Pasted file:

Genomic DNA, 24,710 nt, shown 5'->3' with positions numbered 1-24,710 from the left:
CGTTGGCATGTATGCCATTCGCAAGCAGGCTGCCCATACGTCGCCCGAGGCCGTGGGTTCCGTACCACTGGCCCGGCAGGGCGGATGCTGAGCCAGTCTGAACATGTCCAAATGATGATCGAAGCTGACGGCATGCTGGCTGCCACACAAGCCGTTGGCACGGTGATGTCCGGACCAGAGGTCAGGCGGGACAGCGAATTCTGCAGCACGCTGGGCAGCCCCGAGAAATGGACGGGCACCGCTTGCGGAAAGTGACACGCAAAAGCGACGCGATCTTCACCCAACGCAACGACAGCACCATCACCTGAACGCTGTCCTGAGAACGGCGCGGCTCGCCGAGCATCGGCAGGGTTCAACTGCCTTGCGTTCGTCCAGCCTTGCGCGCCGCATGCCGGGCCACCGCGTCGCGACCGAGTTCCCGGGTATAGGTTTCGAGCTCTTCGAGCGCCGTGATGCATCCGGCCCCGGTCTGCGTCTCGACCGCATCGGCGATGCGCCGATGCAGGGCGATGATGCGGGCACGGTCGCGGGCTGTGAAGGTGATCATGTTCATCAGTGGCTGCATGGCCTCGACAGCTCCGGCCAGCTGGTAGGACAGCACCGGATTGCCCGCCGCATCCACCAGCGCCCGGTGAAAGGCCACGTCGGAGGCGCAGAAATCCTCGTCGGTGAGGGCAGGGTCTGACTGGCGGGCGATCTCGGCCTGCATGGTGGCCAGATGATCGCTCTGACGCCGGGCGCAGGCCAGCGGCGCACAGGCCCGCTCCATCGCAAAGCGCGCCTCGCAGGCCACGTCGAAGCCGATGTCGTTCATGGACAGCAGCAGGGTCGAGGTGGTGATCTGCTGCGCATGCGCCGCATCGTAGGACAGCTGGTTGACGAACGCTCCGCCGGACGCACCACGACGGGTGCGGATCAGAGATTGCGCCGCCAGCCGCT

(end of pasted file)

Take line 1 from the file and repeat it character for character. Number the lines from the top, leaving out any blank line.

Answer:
Genomic DNA, 24,710 nt, shown 5'->3' with positions numbered 1-24,710 from the left: